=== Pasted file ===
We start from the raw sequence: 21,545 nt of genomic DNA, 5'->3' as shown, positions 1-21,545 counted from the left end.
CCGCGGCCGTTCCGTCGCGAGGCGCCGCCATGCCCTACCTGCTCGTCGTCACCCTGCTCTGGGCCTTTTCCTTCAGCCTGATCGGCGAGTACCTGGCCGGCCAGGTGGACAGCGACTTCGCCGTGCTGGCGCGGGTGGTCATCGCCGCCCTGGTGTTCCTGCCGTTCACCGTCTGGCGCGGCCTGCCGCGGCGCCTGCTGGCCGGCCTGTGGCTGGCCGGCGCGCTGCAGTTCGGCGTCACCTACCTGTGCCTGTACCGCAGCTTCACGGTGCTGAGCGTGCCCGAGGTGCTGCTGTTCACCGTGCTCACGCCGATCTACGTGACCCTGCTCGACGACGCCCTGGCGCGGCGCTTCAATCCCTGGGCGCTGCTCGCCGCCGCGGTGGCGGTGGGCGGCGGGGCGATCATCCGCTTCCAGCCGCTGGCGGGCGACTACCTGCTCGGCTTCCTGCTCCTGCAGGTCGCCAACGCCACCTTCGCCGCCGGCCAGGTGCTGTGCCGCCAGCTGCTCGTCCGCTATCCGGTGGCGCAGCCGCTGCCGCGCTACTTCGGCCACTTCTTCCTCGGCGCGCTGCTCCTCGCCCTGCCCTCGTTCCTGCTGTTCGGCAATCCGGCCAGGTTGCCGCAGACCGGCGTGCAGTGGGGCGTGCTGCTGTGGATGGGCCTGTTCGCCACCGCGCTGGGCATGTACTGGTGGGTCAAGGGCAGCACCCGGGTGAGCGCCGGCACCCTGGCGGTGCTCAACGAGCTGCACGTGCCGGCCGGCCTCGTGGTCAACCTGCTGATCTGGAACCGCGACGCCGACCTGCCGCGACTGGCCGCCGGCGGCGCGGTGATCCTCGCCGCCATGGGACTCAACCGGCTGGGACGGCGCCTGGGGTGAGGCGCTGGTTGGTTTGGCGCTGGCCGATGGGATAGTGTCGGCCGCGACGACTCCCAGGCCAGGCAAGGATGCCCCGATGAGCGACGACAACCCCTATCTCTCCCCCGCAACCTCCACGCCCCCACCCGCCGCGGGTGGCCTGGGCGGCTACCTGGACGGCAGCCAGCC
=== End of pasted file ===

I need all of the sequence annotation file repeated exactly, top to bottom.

We start from the raw sequence: 21,545 nt of genomic DNA, 5'->3' as shown, positions 1-21,545 counted from the left end.
CCGCGGCCGTTCCGTCGCGAGGCGCCGCCATGCCCTACCTGCTCGTCGTCACCCTGCTCTGGGCCTTTTCCTTCAGCCTGATCGGCGAGTACCTGGCCGGCCAGGTGGACAGCGACTTCGCCGTGCTGGCGCGGGTGGTCATCGCCGCCCTGGTGTTCCTGCCGTTCACCGTCTGGCGCGGCCTGCCGCGGCGCCTGCTGGCCGGCCTGTGGCTGGCCGGCGCGCTGCAGTTCGGCGTCACCTACCTGTGCCTGTACCGCAGCTTCACGGTGCTGAGCGTGCCCGAGGTGCTGCTGTTCACCGTGCTCACGCCGATCTACGTGACCCTGCTCGACGACGCCCTGGCGCGGCGCTTCAATCCCTGGGCGCTGCTCGCCGCCGCGGTGGCGGTGGGCGGCGGGGCGATCATCCGCTTCCAGCCGCTGGCGGGCGACTACCTGCTCGGCTTCCTGCTCCTGCAGGTCGCCAACGCCACCTTCGCCGCCGGCCAGGTGCTGTGCCGCCAGCTGCTCGTCCGCTATCCGGTGGCGCAGCCGCTGCCGCGCTACTTCGGCCACTTCTTCCTCGGCGCGCTGCTCCTCGCCCTGCCCTCGTTCCTGCTGTTCGGCAATCCGGCCAGGTTGCCGCAGACCGGCGTGCAGTGGGGCGTGCTGCTGTGGATGGGCCTGTTCGCCACCGCGCTGGGCATGTACTGGTGGGTCAAGGGCAGCACCCGGGTGAGCGCCGGCACCCTGGCGGTGCTCAACGAGCTGCACGTGCCGGCCGGCCTCGTGGTCAACCTGCTGATCTGGAACCGCGACGCCGACCTGCCGCGACTGGCCGCCGGCGGCGCGGTGATCCTCGCCGCCATGGGACTCAACCGGCTGGGACGGCGCCTGGGGTGAGGCGCTGGTTGGTTTGGCGCTGGCCGATGGGATAGTGTCGGCCGCGACGACTCCCAGGCCAGGCAAGGATGCCCCGATGAGCGACGACAACCCCTATCTCTCCCCCGCAACCTCCACGCCCCCACCCGCCGCGGGTGGCCTGGGCGGCTACCTGGACGGCAGCCAGCC